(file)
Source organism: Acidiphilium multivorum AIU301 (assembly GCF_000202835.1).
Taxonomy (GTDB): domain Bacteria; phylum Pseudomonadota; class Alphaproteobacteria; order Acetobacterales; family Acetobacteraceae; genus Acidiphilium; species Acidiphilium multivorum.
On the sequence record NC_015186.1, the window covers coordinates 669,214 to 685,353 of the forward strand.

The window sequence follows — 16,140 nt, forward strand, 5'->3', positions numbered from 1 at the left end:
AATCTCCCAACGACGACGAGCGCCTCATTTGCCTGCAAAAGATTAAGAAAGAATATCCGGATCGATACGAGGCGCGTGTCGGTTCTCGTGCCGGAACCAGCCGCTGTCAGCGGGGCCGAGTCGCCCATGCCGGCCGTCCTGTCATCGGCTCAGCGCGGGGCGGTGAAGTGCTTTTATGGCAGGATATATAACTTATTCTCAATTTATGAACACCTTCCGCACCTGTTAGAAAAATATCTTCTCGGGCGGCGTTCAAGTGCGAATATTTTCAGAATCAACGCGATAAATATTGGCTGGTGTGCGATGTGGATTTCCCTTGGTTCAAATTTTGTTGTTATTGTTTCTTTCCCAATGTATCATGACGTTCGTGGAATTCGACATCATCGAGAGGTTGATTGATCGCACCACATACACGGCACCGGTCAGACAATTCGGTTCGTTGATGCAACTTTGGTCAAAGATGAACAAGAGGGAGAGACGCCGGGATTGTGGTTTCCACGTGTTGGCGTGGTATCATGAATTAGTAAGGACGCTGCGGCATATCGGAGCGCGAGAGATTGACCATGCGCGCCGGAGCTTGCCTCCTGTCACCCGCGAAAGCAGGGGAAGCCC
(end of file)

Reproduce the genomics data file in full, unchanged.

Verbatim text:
Source organism: Acidiphilium multivorum AIU301 (assembly GCF_000202835.1).
Taxonomy (GTDB): domain Bacteria; phylum Pseudomonadota; class Alphaproteobacteria; order Acetobacterales; family Acetobacteraceae; genus Acidiphilium; species Acidiphilium multivorum.
On the sequence record NC_015186.1, the window covers coordinates 669,214 to 685,353 of the forward strand.

The window sequence follows — 16,140 nt, forward strand, 5'->3', positions numbered from 1 at the left end:
AATCTCCCAACGACGACGAGCGCCTCATTTGCCTGCAAAAGATTAAGAAAGAATATCCGGATCGATACGAGGCGCGTGTCGGTTCTCGTGCCGGAACCAGCCGCTGTCAGCGGGGCCGAGTCGCCCATGCCGGCCGTCCTGTCATCGGCTCAGCGCGGGGCGGTGAAGTGCTTTTATGGCAGGATATATAACTTATTCTCAATTTATGAACACCTTCCGCACCTGTTAGAAAAATATCTTCTCGGGCGGCGTTCAAGTGCGAATATTTTCAGAATCAACGCGATAAATATTGGCTGGTGTGCGATGTGGATTTCCCTTGGTTCAAATTTTGTTGTTATTGTTTCTTTCCCAATGTATCATGACGTTCGTGGAATTCGACATCATCGAGAGGTTGATTGATCGCACCACATACACGGCACCGGTCAGACAATTCGGTTCGTTGATGCAACTTTGGTCAAAGATGAACAAGAGGGAGAGACGCCGGGATTGTGGTTTCCACGTGTTGGCGTGGTATCATGAATTAGTAAGGACGCTGCGGCATATCGGAGCGCGAGAGATTGACCATGCGCGCCGGAGCTTGCCTCCTGTCACCCGCGAAAGCAGGGGAAGCCC